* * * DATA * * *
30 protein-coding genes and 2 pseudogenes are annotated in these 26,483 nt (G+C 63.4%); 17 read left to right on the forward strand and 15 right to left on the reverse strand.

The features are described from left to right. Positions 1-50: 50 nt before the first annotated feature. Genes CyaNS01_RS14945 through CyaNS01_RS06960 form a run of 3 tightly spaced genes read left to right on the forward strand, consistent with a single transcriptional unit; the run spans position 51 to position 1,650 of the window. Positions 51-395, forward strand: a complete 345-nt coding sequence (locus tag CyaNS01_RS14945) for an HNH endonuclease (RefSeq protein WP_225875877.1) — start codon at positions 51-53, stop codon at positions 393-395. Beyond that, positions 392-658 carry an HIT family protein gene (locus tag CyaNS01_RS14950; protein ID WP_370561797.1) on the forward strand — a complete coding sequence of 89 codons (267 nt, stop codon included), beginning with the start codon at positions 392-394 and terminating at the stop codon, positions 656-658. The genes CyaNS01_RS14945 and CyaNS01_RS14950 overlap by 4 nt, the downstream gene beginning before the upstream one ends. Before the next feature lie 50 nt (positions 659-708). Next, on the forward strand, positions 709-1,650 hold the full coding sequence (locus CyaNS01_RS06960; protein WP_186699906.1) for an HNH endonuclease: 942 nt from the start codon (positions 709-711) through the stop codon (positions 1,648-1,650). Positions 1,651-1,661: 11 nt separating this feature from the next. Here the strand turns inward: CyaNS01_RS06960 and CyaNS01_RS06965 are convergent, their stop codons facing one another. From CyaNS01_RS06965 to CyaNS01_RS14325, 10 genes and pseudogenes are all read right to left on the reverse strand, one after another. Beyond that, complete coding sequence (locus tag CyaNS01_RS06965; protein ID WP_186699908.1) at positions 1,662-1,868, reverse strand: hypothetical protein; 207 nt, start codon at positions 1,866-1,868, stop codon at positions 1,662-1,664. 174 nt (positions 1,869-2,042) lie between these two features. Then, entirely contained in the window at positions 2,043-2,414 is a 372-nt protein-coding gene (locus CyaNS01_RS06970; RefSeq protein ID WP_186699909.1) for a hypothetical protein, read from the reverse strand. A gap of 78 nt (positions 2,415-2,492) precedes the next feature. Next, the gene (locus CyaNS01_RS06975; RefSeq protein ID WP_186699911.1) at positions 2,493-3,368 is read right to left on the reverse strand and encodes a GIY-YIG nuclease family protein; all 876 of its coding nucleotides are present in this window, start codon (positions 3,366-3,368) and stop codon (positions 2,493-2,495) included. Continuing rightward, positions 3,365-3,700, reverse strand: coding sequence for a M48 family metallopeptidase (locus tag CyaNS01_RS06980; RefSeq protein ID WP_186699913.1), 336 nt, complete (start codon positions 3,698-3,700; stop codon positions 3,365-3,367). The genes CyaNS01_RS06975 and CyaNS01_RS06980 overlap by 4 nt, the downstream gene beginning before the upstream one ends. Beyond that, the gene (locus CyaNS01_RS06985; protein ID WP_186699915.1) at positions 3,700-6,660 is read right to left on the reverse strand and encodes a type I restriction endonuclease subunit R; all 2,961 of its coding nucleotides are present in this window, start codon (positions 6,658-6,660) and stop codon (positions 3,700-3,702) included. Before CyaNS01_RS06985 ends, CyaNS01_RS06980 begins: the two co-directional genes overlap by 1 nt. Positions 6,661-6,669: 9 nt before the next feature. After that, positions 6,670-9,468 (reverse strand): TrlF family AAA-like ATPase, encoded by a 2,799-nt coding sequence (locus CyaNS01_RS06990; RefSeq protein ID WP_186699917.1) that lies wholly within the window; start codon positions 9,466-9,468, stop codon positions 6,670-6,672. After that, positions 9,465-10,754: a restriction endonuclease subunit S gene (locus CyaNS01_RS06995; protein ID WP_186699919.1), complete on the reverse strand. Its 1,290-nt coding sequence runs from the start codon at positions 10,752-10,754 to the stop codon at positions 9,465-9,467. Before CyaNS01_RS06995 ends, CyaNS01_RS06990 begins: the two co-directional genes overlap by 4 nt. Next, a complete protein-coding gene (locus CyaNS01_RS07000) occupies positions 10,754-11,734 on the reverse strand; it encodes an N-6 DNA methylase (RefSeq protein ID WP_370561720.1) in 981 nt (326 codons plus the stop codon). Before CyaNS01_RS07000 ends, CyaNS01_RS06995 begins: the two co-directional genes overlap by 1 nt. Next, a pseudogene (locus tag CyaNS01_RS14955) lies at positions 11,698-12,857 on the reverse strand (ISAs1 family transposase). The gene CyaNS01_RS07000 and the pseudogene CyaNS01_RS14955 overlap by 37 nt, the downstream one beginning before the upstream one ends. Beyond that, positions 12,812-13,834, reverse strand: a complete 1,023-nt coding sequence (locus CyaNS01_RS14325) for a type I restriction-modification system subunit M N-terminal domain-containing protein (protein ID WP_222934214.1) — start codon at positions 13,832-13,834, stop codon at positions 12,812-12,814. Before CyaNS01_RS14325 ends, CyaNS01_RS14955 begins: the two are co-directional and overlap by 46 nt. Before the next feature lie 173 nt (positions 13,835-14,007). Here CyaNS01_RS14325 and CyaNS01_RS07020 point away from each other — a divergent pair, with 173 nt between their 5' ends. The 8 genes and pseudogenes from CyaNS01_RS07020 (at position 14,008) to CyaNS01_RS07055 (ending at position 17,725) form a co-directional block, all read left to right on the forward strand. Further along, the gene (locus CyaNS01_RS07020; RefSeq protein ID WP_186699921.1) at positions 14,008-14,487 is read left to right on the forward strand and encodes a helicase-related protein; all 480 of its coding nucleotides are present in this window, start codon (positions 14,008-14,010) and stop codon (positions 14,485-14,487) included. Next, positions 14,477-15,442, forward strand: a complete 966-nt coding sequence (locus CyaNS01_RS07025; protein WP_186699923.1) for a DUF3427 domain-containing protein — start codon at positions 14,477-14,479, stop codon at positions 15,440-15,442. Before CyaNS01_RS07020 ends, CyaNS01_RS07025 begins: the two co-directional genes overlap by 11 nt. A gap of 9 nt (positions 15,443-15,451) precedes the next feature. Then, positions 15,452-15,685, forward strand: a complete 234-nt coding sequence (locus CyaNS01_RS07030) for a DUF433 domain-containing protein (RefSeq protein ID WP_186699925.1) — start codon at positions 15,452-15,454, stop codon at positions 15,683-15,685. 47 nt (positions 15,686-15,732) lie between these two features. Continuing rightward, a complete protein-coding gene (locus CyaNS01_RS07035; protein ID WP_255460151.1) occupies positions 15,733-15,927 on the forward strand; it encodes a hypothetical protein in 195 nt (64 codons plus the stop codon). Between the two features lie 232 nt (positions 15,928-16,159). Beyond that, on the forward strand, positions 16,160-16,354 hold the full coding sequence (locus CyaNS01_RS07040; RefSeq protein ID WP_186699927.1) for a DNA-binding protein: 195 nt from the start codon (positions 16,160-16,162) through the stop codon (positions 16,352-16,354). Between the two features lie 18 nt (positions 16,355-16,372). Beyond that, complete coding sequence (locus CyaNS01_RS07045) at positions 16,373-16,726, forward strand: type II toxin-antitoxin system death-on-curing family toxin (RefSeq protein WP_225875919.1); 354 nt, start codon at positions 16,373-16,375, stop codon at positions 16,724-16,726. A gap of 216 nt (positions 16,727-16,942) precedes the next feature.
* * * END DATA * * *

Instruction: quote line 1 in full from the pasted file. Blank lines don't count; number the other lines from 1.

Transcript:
30 protein-coding genes and 2 pseudogenes are annotated in these 26,483 nt (G+C 63.4%); 17 read left to right on the forward strand and 15 right to left on the reverse strand.